is something of an overlooked gem. The movie won all sorts of awards in Japan and was widely praised by critics, but its American release sank without a ripple. This supports the general rule that an animated film that doesn’t even pretend to be for kids has no chance in America. For anime
fans it is worth a second look.
The movie is reminiscent of Citizen Kane, though it is less political and more romantic. The basic structure is the same: an investigator explores the life story of a public figure, seeking some key insight that will explain the life and give it meaning.
Japanese with subtitles
Kou Matsuo, Tarou Maki
Satoshi Kon, Takeshi Honda
Hideki Hamasu, Takeshi Honda
Region 1 Publisher
There’s not much to object to here, just the sort of not-too-explicit violence and smoking that you might see in any old movie from the days of the Hays Office. However this is not intended as a children’s movie and may not have much appeal to them.
Premise and Characters
In an event that symbolizes the end of the twentieth century, the production facilities and back lot of Ginei Studios
are being demolished. For decades this was the source of some of Japan’s greatest movies.
, a respected documentary filmmaker, wants to commemorate the event by making a documentary about Chiyoko Fujiwara
, the studio’s most famous actress.
His cameraman, Kyouji Ida
, has only a vague notion who Chiyoko Fujiwara was, but he gamely goes along with the project.
Though Chiyoko has lived as a recluse for the last 30 years, Genya has managed to obtain her consent to an interview. He and Kyouji make their way up the long mountain path to her secluded house.
Chiyoko greets them courteously but she is astonished when Genya offers her a gift, a lost item of hers that he found at the studio.
It is an old-fashioned key which she describes as being “to the most important thing there is.”
Inspired by the sight of the key she begins to talk about her past life.
Here the director resorts to a cinematic gimmick: not only do we see the past events in flashbacks, but Genya and his cameraman appear in them, as if they are filming her life as it happens.
As a shy middle-school girl in the 1930s, Chiyoko catches the eye of a movie producer who offers her the chance to act in a propaganda film that he is planning to shoot in Manchuria.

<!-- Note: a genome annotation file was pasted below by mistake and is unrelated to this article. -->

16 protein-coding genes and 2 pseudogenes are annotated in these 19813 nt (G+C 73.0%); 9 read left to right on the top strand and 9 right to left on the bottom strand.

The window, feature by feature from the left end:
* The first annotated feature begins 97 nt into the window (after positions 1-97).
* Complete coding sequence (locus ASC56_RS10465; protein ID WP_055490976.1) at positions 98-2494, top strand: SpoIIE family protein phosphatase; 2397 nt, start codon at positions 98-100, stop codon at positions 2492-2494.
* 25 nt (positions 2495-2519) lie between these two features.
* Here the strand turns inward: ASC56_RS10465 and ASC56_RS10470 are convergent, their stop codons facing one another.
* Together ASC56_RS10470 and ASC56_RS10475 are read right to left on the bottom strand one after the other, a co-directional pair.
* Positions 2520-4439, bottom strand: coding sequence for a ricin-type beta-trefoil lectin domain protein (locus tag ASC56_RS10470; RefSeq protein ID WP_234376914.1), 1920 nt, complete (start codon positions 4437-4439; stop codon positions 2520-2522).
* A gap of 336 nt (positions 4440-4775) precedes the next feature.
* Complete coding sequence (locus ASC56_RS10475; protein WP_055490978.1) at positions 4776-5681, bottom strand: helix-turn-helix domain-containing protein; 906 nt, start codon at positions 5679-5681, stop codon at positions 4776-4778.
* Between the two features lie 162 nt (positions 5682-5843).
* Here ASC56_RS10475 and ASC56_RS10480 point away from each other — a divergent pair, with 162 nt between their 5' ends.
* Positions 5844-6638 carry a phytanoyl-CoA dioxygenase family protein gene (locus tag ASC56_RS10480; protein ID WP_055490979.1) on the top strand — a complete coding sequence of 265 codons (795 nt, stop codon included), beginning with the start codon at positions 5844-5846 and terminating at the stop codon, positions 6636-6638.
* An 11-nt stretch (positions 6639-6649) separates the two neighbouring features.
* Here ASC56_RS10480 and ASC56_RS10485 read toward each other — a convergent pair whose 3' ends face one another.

Her mother indignantly forbids it, saying that Chiyoko is not interested in acting, and in any case that is not a suitable activity for a young lady.
The disappointed Chiyoko encounters a mysterious man, a fugitive artist who is injured and trying to hide from the political police.
She hides him in the storeroom of her family’s shop, tends to his wound and brings him food.
She is fascinated by a key that he carries. He says that it is the key to “the most important thing in the world,” and promises to explain what that means later.
Before he has a chance to explain, he is discovered and forced to flee. Chiyoko finds the key where he dropped it in the snow.
She runs to the train station, hoping to meet him there, but but she arrives just as the train pulls out of the station.
He has told her that he plans to go to Manchuria. Hoping to find him there she defies her mother and agrees to act in the propaganda film. With the rest of the cast and crew she boards an ocean liner bound for Manchuria.
, the star of the movie, greets her disdainfully. Perhaps she sees the innocent young girl as a potential future rival.
She also meets Junichi Ootaki
, a promising young director with an eye for the young ladies. He is to have a strong influence on her future career.
Her first attempts at acting are clumsy, but she finds that she can achieve a good effect by drawing on her feelings for the mysterious artist.
Though she is in Manchuria, she has no idea how to find him. A fortune-teller says that he can be found to the north.
She boards a train heading north, but it is stopped by a bandit attack.
At this point there is a stylistic shift as the conversation turns to her most famous movies. Instead of showing us the black-and-white movies, the flashbacks take place inside the world of each movie, with Genya and his cameraman present in every scene to film the events.
Though the movies are fiction, every scene seems to reflect things that are going on in Chiyoko’s life, especially her search for the mysterious artist.
Perhaps this is because she expresses her personal feelings in her work,
…or perhaps it is because Junichi incorporates incidents from her life into the films that he is making.
Some scenes suggest that she is cursed to search for the artist forever, always loving him with a young girl’s passion, but never able to find him.
Genya eagerly assumes the role of any character who acts as Chiyoko’s protector.
It becomes increasingly obvious that he is totally obsessed with Chiyoko, much to his cameraman’s bemusement.
Sometimes it is hard to be sure whether we are seeing actual events in her life, or scenes from a movie.
One scene seems definitely real: at the end of the war, exploring the bombed-out ruins of her family’s shop, she finds a painting of her younger self left by the artist on the storeroom wall.
After the war she marries Junichi and takes on more mature roles, resulting in some of her most famous movies.
Genya gets his start as a young gofer at Genei Studio in the 1950s, though Chiyoko doesn’t remember him.
She meets a remorseful former secret police officer who admits to having interrogated the artist. He gives her a letter the artist wrote that implies that he intended to return to his childhood home in Hokkaido.
She rushes north to Hokkaido but finds no sign of him.
In the end it is up to Genya to decide what the true meaning of her life is.
ANN encyclopedia entry.